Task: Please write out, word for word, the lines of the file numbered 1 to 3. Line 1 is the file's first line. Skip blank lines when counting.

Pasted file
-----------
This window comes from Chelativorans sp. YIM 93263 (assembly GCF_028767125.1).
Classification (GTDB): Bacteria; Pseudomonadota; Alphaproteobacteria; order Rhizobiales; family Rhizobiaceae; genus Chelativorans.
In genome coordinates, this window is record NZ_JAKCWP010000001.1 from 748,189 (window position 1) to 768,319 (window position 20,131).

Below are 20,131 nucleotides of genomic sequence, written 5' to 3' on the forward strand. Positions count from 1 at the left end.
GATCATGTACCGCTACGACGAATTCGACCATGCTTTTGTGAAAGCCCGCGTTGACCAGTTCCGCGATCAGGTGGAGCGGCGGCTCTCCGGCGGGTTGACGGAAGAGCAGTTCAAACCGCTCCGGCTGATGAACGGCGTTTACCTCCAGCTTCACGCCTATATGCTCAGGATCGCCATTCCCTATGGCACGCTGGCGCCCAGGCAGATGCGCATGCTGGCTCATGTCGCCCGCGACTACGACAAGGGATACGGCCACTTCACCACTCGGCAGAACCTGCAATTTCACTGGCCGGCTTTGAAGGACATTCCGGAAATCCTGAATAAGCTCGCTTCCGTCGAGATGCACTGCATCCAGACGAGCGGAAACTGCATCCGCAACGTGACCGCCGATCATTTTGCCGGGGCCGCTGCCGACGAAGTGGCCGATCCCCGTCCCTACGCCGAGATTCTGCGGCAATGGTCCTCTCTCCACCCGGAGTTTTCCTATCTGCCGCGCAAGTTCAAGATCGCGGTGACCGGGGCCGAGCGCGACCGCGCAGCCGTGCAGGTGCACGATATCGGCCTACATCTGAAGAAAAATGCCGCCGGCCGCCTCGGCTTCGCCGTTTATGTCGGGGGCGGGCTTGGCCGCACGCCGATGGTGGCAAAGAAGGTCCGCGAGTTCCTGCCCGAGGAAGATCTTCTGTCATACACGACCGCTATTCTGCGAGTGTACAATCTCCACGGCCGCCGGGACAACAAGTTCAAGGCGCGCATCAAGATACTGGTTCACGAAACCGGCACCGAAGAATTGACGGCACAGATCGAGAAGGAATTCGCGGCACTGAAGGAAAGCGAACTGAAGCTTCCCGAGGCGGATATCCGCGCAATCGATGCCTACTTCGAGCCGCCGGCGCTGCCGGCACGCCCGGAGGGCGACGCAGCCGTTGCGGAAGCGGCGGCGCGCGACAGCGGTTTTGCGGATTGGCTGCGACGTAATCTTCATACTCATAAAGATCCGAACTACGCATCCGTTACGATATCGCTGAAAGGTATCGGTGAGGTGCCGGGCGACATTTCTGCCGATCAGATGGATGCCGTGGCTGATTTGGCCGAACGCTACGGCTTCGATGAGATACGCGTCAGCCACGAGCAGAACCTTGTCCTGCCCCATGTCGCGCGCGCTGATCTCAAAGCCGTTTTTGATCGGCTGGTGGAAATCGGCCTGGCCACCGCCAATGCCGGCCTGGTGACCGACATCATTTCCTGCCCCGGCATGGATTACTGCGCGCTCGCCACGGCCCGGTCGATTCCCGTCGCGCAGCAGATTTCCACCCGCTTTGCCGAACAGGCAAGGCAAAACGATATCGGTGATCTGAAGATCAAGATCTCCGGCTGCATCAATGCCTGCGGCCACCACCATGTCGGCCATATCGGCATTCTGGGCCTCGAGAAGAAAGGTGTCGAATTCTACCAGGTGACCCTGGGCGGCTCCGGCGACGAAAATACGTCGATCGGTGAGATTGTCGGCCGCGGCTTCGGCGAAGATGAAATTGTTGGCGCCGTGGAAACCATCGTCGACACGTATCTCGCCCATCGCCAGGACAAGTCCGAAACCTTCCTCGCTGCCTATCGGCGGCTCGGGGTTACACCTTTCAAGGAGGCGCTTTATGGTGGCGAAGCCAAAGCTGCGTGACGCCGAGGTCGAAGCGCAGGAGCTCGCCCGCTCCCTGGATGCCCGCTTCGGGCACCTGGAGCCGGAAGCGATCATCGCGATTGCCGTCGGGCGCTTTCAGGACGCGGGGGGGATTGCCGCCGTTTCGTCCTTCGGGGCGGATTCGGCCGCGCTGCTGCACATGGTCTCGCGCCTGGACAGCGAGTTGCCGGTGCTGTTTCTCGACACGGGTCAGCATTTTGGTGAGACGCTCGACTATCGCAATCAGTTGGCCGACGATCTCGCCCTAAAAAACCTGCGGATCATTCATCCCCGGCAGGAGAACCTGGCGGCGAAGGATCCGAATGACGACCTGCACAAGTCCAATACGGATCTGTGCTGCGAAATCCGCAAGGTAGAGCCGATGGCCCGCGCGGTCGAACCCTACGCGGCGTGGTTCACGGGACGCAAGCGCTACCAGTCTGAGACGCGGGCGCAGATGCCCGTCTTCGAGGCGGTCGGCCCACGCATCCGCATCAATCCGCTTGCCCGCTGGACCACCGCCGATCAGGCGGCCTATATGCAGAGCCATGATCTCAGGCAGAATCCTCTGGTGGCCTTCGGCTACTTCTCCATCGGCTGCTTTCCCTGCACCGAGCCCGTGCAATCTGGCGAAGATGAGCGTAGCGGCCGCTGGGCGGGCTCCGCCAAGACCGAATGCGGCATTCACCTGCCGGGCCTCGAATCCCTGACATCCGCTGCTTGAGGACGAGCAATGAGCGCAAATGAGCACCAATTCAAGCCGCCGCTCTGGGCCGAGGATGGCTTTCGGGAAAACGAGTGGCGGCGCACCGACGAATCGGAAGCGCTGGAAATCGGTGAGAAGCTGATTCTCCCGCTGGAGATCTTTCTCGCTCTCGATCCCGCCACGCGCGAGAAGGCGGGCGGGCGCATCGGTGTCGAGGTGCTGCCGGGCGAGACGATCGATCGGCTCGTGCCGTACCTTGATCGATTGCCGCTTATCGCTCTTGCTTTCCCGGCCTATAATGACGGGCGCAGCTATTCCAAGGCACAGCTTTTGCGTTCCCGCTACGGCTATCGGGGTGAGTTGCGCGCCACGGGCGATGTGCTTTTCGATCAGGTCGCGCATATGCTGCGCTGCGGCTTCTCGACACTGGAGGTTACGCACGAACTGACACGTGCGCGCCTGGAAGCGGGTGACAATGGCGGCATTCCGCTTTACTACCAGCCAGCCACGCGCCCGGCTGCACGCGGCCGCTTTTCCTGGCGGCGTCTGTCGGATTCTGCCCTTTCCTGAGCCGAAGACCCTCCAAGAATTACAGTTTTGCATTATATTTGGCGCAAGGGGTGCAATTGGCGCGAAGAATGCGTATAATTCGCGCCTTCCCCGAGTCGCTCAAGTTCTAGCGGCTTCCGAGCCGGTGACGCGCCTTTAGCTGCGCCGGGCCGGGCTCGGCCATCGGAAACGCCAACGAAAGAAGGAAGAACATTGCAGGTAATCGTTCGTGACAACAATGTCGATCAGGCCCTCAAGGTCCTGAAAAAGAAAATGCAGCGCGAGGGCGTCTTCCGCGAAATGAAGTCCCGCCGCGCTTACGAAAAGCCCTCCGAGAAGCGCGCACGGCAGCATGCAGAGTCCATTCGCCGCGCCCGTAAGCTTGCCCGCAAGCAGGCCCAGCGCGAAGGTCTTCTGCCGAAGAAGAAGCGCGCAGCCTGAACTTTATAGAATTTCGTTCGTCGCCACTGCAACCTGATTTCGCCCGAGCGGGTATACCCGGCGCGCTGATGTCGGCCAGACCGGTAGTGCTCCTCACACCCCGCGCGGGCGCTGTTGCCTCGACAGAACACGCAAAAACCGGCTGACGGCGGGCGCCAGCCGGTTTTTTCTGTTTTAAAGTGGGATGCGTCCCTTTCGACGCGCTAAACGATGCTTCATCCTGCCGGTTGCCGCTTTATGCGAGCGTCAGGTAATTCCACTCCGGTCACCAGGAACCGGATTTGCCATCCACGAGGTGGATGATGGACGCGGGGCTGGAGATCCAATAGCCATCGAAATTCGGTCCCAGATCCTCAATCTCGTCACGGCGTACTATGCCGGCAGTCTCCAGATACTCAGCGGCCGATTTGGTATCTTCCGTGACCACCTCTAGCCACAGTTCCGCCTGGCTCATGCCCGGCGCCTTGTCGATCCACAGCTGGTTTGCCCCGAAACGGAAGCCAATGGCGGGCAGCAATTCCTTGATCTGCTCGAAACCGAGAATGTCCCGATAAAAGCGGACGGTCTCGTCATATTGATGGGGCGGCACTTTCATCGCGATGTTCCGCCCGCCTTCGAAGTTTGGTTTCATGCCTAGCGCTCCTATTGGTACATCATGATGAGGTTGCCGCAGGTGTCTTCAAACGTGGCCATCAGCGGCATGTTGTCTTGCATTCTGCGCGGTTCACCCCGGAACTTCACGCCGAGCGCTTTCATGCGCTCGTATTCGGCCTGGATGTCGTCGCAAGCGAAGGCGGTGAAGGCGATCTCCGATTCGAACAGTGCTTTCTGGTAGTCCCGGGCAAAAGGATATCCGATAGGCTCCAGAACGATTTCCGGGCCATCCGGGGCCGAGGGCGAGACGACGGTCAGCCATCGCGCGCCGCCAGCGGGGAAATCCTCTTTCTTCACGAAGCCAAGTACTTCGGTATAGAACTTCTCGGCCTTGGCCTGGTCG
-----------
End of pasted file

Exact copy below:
This window comes from Chelativorans sp. YIM 93263 (assembly GCF_028767125.1).
Classification (GTDB): Bacteria; Pseudomonadota; Alphaproteobacteria; order Rhizobiales; family Rhizobiaceae; genus Chelativorans.
In genome coordinates, this window is record NZ_JAKCWP010000001.1 from 748,189 (window position 1) to 768,319 (window position 20,131).